05-07-2019 by Freddie del Curatolo
Exactly fifty years ago, on 5 July 1969, Kenya lost in a tragic and violent way one of the most fervent and young political minds in the country, a symbol of intertribalism and democratic ideas. Thomas Joseph Odhiambo Mboya, better known as Tom Mboya, was not yet 40 years old and was already considered one of the most influential political leaders of the country and possible successor to the old "mzee" Jomo Kenyatta.
Kenyan Kennedy, of the Luo ethnic group, was born near Nairobi and grew up and grew up in Catholic missionary schools in Kisumu. At the age of 23 he was elected Secretary General of the KFL, the first political organization recognized by the British Government, although it was Labour-inspired.
Unlike most of his colleagues, he opposed the multiracial policy of political representation proposed by the British colonial government in the late 1950s and embraced the nationalist ideas of the Mau Mau movement. He then helped form Kenya's independence movement in the People's Convention Council and Party in Nairobi. In the decade that would lead Kenya to independence, he spent a year at Oxford University and visited the United States twice. Thanks to his friendship with Martin Luther King and his meeting with John F. Kennedy, in 1959 he helped found the African-American Student Foundation to raise funds to send East African university students to the United States on charter flights, thus making it possible for many other students, including Barack Obama's father, to study abroad.
At the age of 30, Mboya was a founding member of the Kenya African National Union (KANU). He was Minister of Labour in the coalition government before Independence. In the first administration of Jomo Kenyatta he was Minister of Justice and Constitutional Affairs, from 1964 to the day of his death he was Minister of Economic Planning and Development, laying the foundations for a turnaround in the country's economy, with policies oriented towards capitalism, diverging with his fellow countryman Oginga Odinga, who had ideas more imprinted on socialism.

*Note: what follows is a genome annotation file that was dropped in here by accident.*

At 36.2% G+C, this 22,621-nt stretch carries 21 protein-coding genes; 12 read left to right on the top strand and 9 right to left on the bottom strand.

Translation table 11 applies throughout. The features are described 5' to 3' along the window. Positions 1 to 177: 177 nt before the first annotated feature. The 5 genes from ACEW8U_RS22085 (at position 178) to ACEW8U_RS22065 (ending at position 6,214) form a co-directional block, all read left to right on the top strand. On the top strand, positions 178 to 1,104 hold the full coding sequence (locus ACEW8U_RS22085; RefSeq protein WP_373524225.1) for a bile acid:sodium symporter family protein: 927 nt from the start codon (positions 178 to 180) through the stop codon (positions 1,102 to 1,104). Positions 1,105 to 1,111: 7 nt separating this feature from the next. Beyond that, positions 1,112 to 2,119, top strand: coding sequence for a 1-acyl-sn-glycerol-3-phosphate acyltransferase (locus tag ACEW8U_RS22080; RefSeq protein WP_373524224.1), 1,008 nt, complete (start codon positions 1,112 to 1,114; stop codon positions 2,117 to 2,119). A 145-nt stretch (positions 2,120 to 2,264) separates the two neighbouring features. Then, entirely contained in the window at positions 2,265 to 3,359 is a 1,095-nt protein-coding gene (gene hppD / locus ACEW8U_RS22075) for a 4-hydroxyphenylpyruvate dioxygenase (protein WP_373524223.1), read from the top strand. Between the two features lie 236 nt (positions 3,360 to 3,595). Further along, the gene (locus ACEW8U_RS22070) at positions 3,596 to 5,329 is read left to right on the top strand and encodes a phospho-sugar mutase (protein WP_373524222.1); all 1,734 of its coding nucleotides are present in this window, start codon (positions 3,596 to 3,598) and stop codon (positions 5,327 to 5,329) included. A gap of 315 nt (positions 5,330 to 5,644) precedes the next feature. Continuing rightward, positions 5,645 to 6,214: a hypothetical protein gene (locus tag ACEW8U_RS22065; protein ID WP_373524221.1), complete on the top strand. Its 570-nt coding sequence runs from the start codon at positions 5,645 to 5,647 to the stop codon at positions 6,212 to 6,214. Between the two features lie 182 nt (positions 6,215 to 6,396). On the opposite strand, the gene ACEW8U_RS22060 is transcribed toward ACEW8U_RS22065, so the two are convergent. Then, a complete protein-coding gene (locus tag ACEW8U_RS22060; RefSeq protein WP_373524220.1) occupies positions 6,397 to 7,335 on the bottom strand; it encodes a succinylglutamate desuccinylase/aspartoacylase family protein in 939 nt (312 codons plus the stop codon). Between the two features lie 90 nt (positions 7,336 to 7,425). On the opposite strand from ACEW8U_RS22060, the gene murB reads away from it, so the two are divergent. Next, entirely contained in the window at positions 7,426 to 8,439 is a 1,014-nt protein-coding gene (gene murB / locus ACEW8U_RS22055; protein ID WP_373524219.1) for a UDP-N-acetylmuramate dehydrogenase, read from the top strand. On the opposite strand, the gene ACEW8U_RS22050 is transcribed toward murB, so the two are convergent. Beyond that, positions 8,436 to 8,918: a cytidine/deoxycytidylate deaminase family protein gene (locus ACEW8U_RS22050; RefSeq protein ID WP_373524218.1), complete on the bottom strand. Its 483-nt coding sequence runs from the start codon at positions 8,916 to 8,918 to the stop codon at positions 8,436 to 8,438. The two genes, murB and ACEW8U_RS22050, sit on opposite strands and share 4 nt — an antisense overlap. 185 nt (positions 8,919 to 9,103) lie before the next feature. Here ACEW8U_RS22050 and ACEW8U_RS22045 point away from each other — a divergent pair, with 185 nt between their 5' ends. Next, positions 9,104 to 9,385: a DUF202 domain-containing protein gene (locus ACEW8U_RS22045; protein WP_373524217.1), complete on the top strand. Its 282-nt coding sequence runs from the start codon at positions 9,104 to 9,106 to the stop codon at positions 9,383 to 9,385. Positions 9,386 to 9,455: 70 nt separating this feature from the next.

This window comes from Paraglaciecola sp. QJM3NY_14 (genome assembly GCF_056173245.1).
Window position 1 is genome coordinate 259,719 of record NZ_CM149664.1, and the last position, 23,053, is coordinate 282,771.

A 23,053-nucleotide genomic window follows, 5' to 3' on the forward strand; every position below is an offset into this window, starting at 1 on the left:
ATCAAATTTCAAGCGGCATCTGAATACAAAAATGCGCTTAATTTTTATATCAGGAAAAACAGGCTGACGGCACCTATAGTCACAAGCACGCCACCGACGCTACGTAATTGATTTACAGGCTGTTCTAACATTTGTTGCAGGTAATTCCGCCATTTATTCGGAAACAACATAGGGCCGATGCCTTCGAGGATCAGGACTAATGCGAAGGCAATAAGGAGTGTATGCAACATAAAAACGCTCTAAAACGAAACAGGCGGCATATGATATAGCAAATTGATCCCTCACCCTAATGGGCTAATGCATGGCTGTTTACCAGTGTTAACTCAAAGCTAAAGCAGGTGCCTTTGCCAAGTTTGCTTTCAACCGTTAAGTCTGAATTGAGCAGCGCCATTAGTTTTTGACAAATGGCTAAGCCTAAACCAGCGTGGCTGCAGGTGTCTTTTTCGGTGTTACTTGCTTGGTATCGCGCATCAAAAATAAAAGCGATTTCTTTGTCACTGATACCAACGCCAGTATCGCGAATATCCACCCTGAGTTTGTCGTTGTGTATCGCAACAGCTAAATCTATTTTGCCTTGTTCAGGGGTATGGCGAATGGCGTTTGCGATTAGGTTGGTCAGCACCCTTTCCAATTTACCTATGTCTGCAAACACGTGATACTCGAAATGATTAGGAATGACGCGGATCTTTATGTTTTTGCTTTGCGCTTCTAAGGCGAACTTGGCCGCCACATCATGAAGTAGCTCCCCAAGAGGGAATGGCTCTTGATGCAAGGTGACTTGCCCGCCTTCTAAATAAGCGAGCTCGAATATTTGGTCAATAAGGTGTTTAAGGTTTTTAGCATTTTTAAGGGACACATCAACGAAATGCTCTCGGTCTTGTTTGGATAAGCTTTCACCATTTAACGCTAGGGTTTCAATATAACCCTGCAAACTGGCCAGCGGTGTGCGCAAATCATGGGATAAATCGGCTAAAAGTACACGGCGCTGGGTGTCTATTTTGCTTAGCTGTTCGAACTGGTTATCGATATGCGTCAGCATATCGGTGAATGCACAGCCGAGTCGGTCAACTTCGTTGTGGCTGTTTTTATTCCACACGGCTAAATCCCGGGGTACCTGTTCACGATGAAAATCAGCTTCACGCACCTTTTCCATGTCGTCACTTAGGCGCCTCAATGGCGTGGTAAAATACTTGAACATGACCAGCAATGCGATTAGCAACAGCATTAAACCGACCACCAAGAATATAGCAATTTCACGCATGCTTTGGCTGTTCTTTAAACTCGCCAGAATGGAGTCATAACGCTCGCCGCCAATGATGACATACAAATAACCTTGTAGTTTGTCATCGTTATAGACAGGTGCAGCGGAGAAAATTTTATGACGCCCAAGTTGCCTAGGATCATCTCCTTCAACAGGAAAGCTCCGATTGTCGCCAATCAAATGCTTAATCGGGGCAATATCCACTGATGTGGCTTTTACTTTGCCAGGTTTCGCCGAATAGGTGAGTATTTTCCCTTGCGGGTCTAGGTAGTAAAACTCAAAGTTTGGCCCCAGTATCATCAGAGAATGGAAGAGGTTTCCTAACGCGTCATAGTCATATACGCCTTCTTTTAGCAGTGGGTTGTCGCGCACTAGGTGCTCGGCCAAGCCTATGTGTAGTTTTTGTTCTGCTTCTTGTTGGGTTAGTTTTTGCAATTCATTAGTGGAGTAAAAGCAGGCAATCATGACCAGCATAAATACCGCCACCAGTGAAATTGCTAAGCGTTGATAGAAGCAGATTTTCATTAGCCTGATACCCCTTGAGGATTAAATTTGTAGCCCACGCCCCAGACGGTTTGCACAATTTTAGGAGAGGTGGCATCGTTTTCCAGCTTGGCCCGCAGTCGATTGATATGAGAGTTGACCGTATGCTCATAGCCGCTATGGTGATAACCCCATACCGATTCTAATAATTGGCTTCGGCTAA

On the morning of July 5, 1969, he was shot and killed by Nahashon Njoroge, an ethnic Kikuyu man who was later suspected of being the perpetrator of a politically motivated murder.
Precisely for this reason, and for the lack of close investigations by Kenyatta, the death of Mboya upset the nation and exacerbated the tensions between the Kikuyu in power and the Luo. Kenya had lost its innocence, nothing would have been the same as before.
Translated with www.DeepL.com/Translator
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